Getting the points to rotate home from the war.
The Adjusted Service Rating Score
The fans of HBO’s Band of Brothers series probably remember the last episode called “Points,” which has numerous references to how U.S. soldier were allowed to go home based on a scoring system. Some might have heard even more detailed explanations from other sources. This article will elaborate on the famous “points:” the Adjusted Service Rating Score or ASRS.
As early as mid-1943, it was becoming obvious that transporting all American service members back home after the war was going to be a massive logistic challenge. The U.S. military numbered 12,209,238 in 1945 according to official statistics, with around 3 million Army and Army Air Force men in Europe.
On May 10, 1945, two days after Germany’s surrender, the War Department announced a point system to decide who gets to go home first. In this system, every service member received 1 point for every month in service and an additional 1 point for every months of service spent overseas. Awards, namely the Medal of Honor, the Distinguished Service Cross, the Distinguished Service Medal, the Legion of Merit, the Silver Star Medal, the Distinguished Flying Cross, the Soldier’s Medal, the Bronze Star Medal, the Air Medal and the Purple Heart, were worth 5 points each. The Combat Infantryman Badge was not worth anything, leading to much grumbling among the troops.
Campaign participation credits were also worth 5 points each. American participation in the war was divided into 16 separate campaigns, but even the most battle-hardened units only participated in up to nine of these. Finally, each dependent child under 18 years of age was worth an additional 12 points. Moreover, men with three or more minor children could go home regardless of their score. It should be noted that age, marital status and dependents above 18 were not factored into calculating the score.
Initially, service members needed 85 points to go home. Once this was reached, further points did not count towards even higher priority: someone with, say, 105 points was not guaranteed to go home before one with only 85. Another cause for complaint was that the system didn’t reflect the nature of service: a month spent in the rear was worth just as much as a month on the front lines. Initially, officers were not subject the point system: they would go home or continue to serve based on their efficiency and special qualifications.
Units in Europe were placed in four categories. Category I units, consisting of men with low scores were designated as occupational forces and would stay quite a while. Category II units still had a ways to go and were either to redeploy to the Pacific, directly or via the U.S., or return to the States and stay in strategic reserve. Category III units were to be reorganized and then placed in Category I or II. Finally, Category IV units were those with 85 or more points, waiting to be sent home and demobilized.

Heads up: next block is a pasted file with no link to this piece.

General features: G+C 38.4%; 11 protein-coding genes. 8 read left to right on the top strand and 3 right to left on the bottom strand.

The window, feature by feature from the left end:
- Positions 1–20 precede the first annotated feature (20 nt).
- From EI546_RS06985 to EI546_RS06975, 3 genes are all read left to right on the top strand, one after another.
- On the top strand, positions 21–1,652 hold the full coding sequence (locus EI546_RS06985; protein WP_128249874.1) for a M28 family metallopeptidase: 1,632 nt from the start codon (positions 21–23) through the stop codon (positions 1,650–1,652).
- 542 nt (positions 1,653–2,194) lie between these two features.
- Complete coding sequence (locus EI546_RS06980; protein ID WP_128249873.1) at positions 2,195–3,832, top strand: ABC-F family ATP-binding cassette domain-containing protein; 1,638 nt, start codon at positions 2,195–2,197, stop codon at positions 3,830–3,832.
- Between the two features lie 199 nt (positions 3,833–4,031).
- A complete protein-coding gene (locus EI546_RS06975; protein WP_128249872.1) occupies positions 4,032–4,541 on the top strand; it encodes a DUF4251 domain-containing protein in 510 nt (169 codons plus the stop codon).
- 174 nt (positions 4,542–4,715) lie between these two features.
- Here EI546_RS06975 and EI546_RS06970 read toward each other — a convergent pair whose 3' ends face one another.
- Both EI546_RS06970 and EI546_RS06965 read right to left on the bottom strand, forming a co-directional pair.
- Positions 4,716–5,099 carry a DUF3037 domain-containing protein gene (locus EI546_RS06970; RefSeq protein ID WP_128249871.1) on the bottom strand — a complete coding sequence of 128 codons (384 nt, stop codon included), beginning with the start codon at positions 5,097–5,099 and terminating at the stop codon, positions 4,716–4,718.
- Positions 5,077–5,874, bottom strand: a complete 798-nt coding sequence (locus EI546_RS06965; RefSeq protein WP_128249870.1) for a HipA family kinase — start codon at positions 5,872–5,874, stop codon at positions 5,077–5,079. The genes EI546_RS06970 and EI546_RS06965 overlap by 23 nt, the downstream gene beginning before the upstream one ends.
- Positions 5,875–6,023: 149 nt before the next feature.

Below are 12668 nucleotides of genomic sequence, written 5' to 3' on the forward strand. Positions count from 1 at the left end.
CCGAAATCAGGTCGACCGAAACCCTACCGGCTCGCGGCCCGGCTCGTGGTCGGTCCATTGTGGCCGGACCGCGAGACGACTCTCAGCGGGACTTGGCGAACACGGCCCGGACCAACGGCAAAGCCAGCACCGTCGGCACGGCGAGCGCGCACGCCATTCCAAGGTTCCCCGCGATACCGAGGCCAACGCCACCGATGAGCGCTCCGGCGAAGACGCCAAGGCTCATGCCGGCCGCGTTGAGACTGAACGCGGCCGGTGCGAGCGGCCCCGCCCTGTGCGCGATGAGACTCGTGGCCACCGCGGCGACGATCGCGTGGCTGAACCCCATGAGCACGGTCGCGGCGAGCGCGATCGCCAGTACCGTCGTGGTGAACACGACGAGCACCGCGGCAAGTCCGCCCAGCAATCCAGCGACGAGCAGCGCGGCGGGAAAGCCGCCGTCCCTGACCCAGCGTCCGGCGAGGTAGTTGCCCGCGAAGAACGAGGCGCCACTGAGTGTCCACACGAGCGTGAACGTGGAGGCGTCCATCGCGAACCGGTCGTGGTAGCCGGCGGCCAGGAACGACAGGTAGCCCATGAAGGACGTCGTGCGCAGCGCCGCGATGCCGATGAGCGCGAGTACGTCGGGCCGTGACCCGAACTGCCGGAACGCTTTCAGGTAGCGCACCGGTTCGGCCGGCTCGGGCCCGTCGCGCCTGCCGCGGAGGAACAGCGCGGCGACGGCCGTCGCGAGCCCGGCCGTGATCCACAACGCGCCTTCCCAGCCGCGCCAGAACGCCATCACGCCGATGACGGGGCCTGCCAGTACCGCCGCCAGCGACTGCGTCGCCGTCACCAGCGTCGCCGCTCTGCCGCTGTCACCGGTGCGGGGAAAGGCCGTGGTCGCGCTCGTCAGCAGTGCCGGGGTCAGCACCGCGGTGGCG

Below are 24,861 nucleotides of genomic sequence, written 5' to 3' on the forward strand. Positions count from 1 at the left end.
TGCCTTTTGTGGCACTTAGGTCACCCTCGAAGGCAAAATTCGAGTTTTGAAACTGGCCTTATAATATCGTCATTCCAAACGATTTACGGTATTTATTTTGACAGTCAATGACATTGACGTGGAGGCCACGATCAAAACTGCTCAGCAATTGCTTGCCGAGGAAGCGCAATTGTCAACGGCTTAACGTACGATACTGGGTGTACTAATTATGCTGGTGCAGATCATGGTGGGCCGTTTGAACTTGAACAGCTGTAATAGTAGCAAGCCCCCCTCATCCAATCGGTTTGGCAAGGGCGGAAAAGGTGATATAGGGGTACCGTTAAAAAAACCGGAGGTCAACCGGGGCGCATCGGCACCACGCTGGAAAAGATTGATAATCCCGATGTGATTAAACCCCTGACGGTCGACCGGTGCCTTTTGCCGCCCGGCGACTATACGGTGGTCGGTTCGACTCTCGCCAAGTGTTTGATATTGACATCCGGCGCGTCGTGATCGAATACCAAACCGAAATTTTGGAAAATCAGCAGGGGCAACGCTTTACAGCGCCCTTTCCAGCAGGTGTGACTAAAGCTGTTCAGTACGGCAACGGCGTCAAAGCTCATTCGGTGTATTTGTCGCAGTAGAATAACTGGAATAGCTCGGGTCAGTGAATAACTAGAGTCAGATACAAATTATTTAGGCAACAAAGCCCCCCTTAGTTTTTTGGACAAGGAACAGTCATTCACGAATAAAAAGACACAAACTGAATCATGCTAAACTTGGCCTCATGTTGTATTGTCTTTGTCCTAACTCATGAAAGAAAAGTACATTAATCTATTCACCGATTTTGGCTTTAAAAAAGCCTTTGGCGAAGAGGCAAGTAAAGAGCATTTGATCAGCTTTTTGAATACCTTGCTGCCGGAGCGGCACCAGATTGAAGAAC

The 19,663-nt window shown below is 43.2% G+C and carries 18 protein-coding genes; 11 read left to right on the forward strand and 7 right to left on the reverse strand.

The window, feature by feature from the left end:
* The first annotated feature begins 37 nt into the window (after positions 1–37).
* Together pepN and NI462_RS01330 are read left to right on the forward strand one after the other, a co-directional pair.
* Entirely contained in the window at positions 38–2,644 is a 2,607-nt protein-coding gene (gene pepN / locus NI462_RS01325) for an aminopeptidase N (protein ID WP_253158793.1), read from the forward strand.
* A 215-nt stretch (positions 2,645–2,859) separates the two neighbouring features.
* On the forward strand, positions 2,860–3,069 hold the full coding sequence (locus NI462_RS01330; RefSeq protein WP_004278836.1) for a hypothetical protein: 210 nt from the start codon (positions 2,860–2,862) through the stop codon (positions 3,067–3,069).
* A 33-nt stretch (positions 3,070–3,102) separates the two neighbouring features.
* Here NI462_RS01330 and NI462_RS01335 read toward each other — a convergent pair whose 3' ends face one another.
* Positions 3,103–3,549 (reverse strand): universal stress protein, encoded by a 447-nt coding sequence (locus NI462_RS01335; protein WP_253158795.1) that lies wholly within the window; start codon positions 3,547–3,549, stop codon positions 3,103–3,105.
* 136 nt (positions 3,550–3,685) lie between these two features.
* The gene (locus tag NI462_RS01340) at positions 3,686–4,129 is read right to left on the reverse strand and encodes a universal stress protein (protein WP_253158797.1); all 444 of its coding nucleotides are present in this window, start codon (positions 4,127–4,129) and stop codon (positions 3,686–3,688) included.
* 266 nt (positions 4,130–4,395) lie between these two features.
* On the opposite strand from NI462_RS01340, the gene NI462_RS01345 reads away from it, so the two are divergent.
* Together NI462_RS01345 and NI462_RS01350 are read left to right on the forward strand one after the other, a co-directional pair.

One practical problem with the system was that the categories were designed for units, while the score applied to individual soldiers. As a result, soldiers had to be shuffled around en masse to place all high-scoring soldiers in Category IV units and low-scoring ones to others.
Once demobilization started in earnest, it actually progressed quicker than anticipated thanks to the efforts of Operation Magic Carpet. As a result, the score needed to go home was revised and lowered several times, with different limits established for different types of personnel. In May 1945, for example, limits just within the Medical Corps varied from 88 for administrative personnel to 62 for hygienists and dietitians.
By September 1945, demobilization was proceeding at such a pace that units still in Europe were re-designated according to a new system: Occupation Forces who would stay, Redeployment Forces who would go home and Liquidation Forces, whose soldiers had credits of about 60-79 and had the job of closing down former frontline facilities such as ammunition dumps and field hospitals before getting demobilized.
In December, 1945, an overhaul of the system incorporated the length of service. An officer, for example, could go home with 70 points, but only if he had served for at least four years. In contrast, enlisted women could go home with as little as 32 points and no minimum service time.
By earl 1946, the rapid pace of demobilization was causing a manpower shortage in occupation troops in Europe and Japan. Consequently, the War Department slowed the process down. This sparked a slate of protests worldwide. On January 6, 1946, 20,000 soldiers marched on their headquarters in Manila in the Philippines after a ship home was canceled at Christmas. Protests with tens of thousands of participants started in Germany, Austria, France, the United States, India and various Asian locations. A few service members were arrested but Eisenhower suggested they should not be penalized. Demobilization was sped up again and measures were introduced to make overseas service more palatable: training was made shorter, soldiers’ families were able to move to his place of service free of charge and European occupation troops were offered 17-day tours of Europe for a nominal price.